Volumes have been written about our current food system. Some schools of thought allege it is broken. Others claim it is a modern miracle.
Opinions fly on social media, blogs and in journals about the pros and cons of food production and consumption, such as:
- Conventional versus Organic/Sustainable/Biodynamic agricultural production systems,
- Grain fed versus Grass-fed beef,
- Dairy milk versus almond milk,
- Merits (or evils) of GMO technology,
- Urban needs for Permaculture/Vertical Agriculture/Aquaculture,
- The value of Local Agriculture:
- Know your farmer,
- Farmer’s Market,
- CSA (Consumer Sponsored Agriculture)
For a while, as an agriculturist, I actively participated in the online discussion (and debates) and tried to educate my non-farming friends. For example, I would explain to proponents of organic Ag that pesticides are used. I would share information about GMO technologies. I would talk about what would happen to our rangelands without active herbivore grazing. The list goes on.
It occurred to me that the discussions didn’t seem to be so much about food production; but rather, were about food consumption. It was not as if there wasn’t enough food. No, There was plenty. None of my friends or family were malnourished. They all had sufficient calories. In fact, many were concerned about being overweight. The discussions had inherent sub-texts. It seemed my friends and family were concerned about managing potential risks and making the best decisions possible for their health and, maybe, as a side note, for the environment, too.
Then! I had an Ah-ha moment! One day, I realized our discussions were about actually about the food choices we have the luxury to make because we live with such incredible food availability, abundance, and immediacy. All of which we take for granted. As Susanne Elizabeth Freidberg writes in Fresh, A Perishable History,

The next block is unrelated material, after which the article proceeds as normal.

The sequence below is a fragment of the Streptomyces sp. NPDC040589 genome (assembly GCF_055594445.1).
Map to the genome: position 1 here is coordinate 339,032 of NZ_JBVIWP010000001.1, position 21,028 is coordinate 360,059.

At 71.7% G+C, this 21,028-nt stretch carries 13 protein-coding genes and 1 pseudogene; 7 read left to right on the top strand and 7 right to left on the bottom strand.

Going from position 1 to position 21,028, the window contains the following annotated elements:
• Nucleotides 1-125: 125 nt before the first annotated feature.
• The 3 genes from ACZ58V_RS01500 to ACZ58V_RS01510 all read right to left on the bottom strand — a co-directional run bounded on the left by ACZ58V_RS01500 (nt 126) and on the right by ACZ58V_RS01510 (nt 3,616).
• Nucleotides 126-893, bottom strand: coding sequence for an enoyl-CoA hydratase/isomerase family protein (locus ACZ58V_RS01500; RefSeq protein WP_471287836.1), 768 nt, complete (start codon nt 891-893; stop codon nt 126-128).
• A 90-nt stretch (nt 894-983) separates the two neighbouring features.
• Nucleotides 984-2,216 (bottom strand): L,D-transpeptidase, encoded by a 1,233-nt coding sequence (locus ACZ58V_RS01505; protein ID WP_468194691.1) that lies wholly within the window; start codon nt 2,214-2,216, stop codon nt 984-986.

“For well-off consumers in well-off countries, choosing has become one of the hardest parts of eating. Is it best to buy organic? Local? Free-range? Omega-3-enhanced?
Yet most of the world’s consumers do not face the so-called omnivore’s dilemma. Such choice depends on having enough money as well as access to a myriad of modern technologies. Even seemingly antimodern consumer movements – the raw milk “ underground,” community-supported agriculture, locavores – rely on highways (paved and informational) [modes of transportation or refrigeration] that can’t be taken for granted everywhere”.
From that moment of “Ah-Ha!”, I stopped (or tried to stop) participating in the pro/con discussion of various food production or distribution systems, and started Celebrating our Agricultural Abundance.
My friends, family and I are extremely fortunate to live at this point in time and place and to be able to make active choices about what we eat. Through our choices we embody a form of empowerment for change, or conversely, for tradition. Hopefully, we will remain diligent in protecting our ability to make those choices.
Of course, there is always room for improvement:
- As an industry, agriculture needs to be more protective of our environment, while simultaneously remaining solvent and viable.
- As a society, we need to ensure that our children, elderly and poor have access to nourishment, regardless of where they are located.
- As a nation, we need to ensure a resilient food supply, which is capable of withstanding the whims of politics or nature.
- As an amalgamated culture, we can use our shared food histories as a vehicle for civil dialog about civil rights for all.